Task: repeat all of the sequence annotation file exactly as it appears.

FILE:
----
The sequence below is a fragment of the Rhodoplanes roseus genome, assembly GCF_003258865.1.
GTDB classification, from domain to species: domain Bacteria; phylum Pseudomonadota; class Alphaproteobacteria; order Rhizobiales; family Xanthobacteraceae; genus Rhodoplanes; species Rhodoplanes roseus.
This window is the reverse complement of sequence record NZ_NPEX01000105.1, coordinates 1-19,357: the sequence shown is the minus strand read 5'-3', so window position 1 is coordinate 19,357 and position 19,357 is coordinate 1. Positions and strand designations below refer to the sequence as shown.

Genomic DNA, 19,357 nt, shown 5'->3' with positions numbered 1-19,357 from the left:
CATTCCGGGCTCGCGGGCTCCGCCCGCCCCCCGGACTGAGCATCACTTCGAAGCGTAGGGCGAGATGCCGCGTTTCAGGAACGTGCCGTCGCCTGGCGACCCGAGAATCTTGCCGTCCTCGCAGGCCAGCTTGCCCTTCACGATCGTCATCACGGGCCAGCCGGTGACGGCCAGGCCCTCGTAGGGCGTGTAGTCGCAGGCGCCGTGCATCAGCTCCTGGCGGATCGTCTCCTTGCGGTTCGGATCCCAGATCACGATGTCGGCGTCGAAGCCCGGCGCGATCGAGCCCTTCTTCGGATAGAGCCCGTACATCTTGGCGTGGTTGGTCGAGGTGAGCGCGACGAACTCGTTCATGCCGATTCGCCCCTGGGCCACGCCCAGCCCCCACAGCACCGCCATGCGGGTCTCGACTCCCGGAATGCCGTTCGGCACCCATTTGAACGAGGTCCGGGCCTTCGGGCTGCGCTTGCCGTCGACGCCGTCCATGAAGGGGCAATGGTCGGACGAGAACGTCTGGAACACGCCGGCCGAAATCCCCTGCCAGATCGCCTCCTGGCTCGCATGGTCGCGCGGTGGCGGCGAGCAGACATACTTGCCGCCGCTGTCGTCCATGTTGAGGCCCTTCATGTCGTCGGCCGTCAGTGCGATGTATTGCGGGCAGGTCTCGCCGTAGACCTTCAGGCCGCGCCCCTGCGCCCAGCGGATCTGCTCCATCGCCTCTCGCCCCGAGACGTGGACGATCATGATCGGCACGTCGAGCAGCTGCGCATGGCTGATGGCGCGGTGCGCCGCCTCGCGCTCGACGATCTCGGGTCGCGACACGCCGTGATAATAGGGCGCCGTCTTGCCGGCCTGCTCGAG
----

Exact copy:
The sequence below is a fragment of the Rhodoplanes roseus genome, assembly GCF_003258865.1.
GTDB classification, from domain to species: domain Bacteria; phylum Pseudomonadota; class Alphaproteobacteria; order Rhizobiales; family Xanthobacteraceae; genus Rhodoplanes; species Rhodoplanes roseus.
This window is the reverse complement of sequence record NZ_NPEX01000105.1, coordinates 1-19,357: the sequence shown is the minus strand read 5'-3', so window position 1 is coordinate 19,357 and position 19,357 is coordinate 1. Positions and strand designations below refer to the sequence as shown.

Genomic DNA, 19,357 nt, shown 5'->3' with positions numbered 1-19,357 from the left:
CATTCCGGGCTCGCGGGCTCCGCCCGCCCCCCGGACTGAGCATCACTTCGAAGCGTAGGGCGAGATGCCGCGTTTCAGGAACGTGCCGTCGCCTGGCGACCCGAGAATCTTGCCGTCCTCGCAGGCCAGCTTGCCCTTCACGATCGTCATCACGGGCCAGCCGGTGACGGCCAGGCCCTCGTAGGGCGTGTAGTCGCAGGCGCCGTGCATCAGCTCCTGGCGGATCGTCTCCTTGCGGTTCGGATCCCAGATCACGATGTCGGCGTCGAAGCCCGGCGCGATCGAGCCCTTCTTCGGATAGAGCCCGTACATCTTGGCGTGGTTGGTCGAGGTGAGCGCGACGAACTCGTTCATGCCGATTCGCCCCTGGGCCACGCCCAGCCCCCACAGCACCGCCATGCGGGTCTCGACTCCCGGAATGCCGTTCGGCACCCATTTGAACGAGGTCCGGGCCTTCGGGCTGCGCTTGCCGTCGACGCCGTCCATGAAGGGGCAATGGTCGGACGAGAACGTCTGGAACACGCCGGCCGAAATCCCCTGCCAGATCGCCTCCTGGCTCGCATGGTCGCGCGGTGGCGGCGAGCAGACATACTTGCCGCCGCTGTCGTCCATGTTGAGGCCCTTCATGTCGTCGGCCGTCAGTGCGATGTATTGCGGGCAGGTCTCGCCGTAGACCTTCAGGCCGCGCCCCTGCGCCCAGCGGATCTGCTCCATCGCCTCTCGCCCCGAGACGTGGACGATCATGATCGGCACGTCGAGCAGCTGCGCATGGCTGATGGCGCGGTGCGCCGCCTCGCGCTCGACGATCTCGGGTCGCGACACGCCGTGATAATAGGGCGCCGTCTTGCCGGCCTGCTCGAG